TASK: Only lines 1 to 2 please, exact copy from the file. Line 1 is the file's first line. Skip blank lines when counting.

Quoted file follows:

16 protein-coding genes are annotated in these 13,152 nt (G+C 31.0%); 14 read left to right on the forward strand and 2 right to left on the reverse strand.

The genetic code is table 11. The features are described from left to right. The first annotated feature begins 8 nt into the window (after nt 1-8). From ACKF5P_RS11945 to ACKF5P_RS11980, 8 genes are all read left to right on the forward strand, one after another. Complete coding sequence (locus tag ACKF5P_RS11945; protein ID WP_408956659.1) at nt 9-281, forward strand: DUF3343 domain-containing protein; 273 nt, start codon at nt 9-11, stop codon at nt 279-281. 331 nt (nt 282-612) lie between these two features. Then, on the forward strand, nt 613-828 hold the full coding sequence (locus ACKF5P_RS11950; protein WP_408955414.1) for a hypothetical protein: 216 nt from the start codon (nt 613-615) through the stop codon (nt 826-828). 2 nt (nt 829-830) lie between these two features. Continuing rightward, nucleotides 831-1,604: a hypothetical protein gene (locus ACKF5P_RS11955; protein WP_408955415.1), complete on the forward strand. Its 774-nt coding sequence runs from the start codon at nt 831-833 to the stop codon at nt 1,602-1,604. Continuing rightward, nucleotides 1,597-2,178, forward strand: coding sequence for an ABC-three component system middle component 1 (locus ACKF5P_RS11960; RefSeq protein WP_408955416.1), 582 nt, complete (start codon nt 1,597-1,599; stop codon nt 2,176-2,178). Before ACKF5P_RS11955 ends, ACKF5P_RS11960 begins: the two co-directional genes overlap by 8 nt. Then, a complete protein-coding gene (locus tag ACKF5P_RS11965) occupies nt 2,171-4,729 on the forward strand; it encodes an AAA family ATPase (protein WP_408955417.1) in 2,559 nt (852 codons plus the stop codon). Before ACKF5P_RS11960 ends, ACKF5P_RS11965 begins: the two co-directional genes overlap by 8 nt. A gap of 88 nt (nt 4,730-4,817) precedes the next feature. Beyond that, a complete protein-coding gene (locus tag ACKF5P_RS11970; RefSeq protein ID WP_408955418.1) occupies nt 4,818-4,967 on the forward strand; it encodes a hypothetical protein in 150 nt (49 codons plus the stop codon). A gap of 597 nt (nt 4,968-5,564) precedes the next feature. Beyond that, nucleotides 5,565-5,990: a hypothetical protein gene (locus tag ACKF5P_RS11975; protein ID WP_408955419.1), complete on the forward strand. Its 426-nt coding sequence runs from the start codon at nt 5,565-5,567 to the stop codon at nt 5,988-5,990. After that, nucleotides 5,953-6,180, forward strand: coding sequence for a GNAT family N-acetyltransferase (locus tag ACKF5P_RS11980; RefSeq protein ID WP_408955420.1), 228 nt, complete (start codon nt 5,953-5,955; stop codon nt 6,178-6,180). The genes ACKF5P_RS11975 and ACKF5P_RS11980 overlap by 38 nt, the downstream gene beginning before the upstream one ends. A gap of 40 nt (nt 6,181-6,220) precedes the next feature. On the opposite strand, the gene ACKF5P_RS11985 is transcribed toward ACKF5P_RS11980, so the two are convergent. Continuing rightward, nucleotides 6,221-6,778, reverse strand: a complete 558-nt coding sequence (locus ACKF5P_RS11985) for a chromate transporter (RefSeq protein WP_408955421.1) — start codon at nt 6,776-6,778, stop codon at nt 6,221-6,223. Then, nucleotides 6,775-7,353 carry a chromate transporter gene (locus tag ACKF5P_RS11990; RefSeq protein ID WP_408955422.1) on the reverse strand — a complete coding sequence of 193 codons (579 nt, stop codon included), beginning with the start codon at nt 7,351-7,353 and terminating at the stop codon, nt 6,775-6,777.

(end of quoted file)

16 protein-coding genes are annotated in these 13,152 nt (G+C 31.0%); 14 read left to right on the forward strand and 2 right to left on the reverse strand.

The genetic code is table 11. The features are described from left to right. The first annotated feature begins 8 nt into the window (after nt 1-8). From ACKF5P_RS11945 to ACKF5P_RS11980, 8 genes are all read left to right on the forward strand, one after another. Complete coding sequence (locus tag ACKF5P_RS11945; protein ID WP_408956659.1) at nt 9-281, forward strand: DUF3343 domain-containing protein; 273 nt, start codon at nt 9-11, stop codon at nt 279-281. 331 nt (nt 282-612) lie between these two features. Then, on the forward strand, nt 613-828 hold the full coding sequence (locus ACKF5P_RS11950; protein WP_408955414.1) for a hypothetical protein: 216 nt from the start codon (nt 613-615) through the stop codon (nt 826-828). 2 nt (nt 829-830) lie between these two features. Continuing rightward, nucleotides 831-1,604: a hypothetical protein gene (locus ACKF5P_RS11955; protein WP_408955415.1), complete on the forward strand. Its 774-nt coding sequence runs from the start codon at nt 831-833 to the stop codon at nt 1,602-1,604. Continuing rightward, nucleotides 1,597-2,178, forward strand: coding sequence for an ABC-three component system middle component 1 (locus ACKF5P_RS11960; RefSeq protein WP_408955416.1), 582 nt, complete (start codon nt 1,597-1,599; stop codon nt 2,176-2,178). Before ACKF5P_RS11955 ends, ACKF5P_RS11960 begins: the two co-directional genes overlap by 8 nt. Then, a complete protein-coding gene (locus tag ACKF5P_RS11965) occupies nt 2,171-4,729 on the forward strand; it encodes an AAA family ATPase (protein WP_408955417.1) in 2,559 nt (852 codons plus the stop codon). Before ACKF5P_RS11960 ends, ACKF5P_RS11965 begins: the two co-directional genes overlap by 8 nt. A gap of 88 nt (nt 4,730-4,817) precedes the next feature. Beyond that, a complete protein-coding gene (locus tag ACKF5P_RS11970; RefSeq protein ID WP_408955418.1) occupies nt 4,818-4,967 on the forward strand; it encodes a hypothetical protein in 150 nt (49 codons plus the stop codon). A gap of 597 nt (nt 4,968-5,564) precedes the next feature. Beyond that, nucleotides 5,565-5,990: a hypothetical protein gene (locus tag ACKF5P_RS11975; protein ID WP_408955419.1), complete on the forward strand. Its 426-nt coding sequence runs from the start codon at nt 5,565-5,567 to the stop codon at nt 5,988-5,990. After that, nucleotides 5,953-6,180, forward strand: coding sequence for a GNAT family N-acetyltransferase (locus tag ACKF5P_RS11980; RefSeq protein ID WP_408955420.1), 228 nt, complete (start codon nt 5,953-5,955; stop codon nt 6,178-6,180). The genes ACKF5P_RS11975 and ACKF5P_RS11980 overlap by 38 nt, the downstream gene beginning before the upstream one ends. A gap of 40 nt (nt 6,181-6,220) precedes the next feature. On the opposite strand, the gene ACKF5P_RS11985 is transcribed toward ACKF5P_RS11980, so the two are convergent. Continuing rightward, nucleotides 6,221-6,778, reverse strand: a complete 558-nt coding sequence (locus ACKF5P_RS11985) for a chromate transporter (RefSeq protein WP_408955421.1) — start codon at nt 6,776-6,778, stop codon at nt 6,221-6,223. Then, nucleotides 6,775-7,353 carry a chromate transporter gene (locus tag ACKF5P_RS11990; RefSeq protein ID WP_408955422.1) on the reverse strand — a complete coding sequence of 193 codons (579 nt, stop codon included), beginning with the start codon at nt 7,351-7,353 and terminating at the stop codon, nt 6,775-6,777.